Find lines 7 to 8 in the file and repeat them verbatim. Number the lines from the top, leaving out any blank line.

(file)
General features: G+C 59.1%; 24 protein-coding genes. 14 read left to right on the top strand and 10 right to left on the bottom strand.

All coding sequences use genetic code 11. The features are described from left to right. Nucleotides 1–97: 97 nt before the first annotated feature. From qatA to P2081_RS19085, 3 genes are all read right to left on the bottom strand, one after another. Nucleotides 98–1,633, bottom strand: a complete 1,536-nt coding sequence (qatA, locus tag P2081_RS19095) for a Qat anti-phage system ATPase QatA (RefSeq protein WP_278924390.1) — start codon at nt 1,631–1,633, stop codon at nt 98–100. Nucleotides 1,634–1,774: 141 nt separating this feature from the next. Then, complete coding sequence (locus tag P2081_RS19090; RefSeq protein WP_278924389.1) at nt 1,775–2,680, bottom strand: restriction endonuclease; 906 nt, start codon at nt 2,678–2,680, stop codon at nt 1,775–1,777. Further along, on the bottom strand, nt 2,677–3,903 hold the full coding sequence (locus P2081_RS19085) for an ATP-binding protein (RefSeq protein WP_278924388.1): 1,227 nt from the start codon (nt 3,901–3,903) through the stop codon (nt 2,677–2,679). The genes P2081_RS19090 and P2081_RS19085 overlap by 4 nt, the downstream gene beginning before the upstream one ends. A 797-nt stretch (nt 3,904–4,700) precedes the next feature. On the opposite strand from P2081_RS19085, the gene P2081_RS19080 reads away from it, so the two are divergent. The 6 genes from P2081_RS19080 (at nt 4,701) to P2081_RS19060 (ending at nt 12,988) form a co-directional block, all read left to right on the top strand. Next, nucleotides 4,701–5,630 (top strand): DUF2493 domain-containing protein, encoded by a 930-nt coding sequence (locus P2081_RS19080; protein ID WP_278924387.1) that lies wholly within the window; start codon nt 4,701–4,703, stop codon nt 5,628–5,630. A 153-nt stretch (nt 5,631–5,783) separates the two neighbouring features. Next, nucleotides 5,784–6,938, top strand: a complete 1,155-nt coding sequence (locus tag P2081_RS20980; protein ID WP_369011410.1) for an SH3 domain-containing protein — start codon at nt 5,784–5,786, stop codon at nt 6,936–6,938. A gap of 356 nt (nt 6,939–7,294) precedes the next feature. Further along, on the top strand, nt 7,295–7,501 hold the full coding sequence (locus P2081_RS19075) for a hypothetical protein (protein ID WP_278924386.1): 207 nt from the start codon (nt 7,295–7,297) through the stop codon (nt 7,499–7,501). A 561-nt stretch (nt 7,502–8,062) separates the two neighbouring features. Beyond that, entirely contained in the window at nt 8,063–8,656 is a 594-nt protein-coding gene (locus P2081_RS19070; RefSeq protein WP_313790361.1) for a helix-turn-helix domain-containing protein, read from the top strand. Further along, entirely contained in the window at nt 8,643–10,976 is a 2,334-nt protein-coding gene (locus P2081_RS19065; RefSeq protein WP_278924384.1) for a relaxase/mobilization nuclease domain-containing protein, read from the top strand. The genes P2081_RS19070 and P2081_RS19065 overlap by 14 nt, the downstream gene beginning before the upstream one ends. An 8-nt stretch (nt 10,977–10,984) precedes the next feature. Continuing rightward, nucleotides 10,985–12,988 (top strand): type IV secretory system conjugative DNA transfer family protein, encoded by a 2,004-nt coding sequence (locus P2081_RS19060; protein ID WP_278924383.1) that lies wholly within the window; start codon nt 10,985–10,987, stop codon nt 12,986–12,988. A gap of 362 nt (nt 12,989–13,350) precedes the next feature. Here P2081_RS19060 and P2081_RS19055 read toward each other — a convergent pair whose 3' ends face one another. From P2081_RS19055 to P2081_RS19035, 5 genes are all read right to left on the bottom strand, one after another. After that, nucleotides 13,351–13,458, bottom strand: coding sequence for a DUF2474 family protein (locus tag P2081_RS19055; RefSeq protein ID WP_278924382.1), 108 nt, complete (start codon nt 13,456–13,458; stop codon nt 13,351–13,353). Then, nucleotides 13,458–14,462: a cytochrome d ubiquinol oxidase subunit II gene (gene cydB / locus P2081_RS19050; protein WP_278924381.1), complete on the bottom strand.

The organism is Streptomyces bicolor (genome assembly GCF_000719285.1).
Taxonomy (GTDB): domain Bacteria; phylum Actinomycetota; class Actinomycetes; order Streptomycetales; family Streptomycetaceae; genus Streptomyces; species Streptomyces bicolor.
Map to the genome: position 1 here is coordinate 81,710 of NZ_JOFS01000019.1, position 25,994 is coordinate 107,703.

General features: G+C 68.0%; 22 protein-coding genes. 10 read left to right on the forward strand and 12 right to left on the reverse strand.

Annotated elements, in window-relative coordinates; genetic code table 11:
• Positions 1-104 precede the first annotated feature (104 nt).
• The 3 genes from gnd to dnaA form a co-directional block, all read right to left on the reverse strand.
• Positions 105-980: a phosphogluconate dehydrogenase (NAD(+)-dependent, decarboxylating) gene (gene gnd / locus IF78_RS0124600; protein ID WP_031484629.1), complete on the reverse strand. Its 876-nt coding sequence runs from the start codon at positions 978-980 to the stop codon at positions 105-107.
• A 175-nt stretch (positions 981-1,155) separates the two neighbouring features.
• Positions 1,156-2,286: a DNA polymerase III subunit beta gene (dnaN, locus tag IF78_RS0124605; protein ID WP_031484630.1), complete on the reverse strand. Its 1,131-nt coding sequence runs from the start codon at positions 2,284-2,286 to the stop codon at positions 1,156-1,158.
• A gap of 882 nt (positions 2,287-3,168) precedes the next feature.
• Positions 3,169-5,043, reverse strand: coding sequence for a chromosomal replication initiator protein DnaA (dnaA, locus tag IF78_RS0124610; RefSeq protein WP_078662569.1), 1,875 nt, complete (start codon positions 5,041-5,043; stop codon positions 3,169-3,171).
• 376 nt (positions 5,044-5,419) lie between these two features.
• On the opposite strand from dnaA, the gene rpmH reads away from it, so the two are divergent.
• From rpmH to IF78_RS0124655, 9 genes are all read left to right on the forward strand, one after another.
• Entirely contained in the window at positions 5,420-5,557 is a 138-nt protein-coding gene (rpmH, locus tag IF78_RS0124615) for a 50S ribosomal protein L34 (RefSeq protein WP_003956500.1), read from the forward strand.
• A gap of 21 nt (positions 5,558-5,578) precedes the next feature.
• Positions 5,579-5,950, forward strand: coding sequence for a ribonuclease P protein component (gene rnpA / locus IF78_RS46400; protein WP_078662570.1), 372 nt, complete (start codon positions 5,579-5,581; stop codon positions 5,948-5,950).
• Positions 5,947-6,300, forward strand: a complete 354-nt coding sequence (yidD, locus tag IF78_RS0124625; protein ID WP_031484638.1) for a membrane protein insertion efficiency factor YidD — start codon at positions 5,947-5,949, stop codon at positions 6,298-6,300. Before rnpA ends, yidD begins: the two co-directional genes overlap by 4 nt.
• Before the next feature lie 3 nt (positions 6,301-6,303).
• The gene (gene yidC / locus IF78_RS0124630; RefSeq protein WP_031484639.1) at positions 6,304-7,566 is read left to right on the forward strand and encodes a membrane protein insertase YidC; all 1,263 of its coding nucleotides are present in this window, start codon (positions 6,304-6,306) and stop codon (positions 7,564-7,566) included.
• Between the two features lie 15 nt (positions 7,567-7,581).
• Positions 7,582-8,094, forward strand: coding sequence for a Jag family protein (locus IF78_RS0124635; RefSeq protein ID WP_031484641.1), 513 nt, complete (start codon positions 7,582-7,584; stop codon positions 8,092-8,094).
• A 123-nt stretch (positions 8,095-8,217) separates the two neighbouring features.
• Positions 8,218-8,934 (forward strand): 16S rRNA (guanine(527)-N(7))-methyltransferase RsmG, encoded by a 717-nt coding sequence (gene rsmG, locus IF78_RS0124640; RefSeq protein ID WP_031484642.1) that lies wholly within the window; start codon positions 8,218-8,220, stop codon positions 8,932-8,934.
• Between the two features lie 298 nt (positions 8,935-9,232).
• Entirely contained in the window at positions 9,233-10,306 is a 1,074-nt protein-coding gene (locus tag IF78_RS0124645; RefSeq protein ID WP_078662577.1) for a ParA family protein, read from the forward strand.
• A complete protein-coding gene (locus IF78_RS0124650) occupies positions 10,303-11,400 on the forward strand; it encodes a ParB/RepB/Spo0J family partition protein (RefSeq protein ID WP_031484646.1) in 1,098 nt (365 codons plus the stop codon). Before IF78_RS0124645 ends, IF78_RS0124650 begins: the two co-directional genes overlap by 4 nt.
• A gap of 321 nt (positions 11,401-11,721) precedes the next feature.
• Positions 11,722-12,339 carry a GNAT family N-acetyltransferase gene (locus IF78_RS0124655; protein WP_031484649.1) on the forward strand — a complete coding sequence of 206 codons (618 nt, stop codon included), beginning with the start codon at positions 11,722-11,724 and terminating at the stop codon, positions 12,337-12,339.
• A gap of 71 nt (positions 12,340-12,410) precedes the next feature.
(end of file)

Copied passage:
Annotated elements, in window-relative coordinates; genetic code table 11:
• Positions 1-104 precede the first annotated feature (104 nt).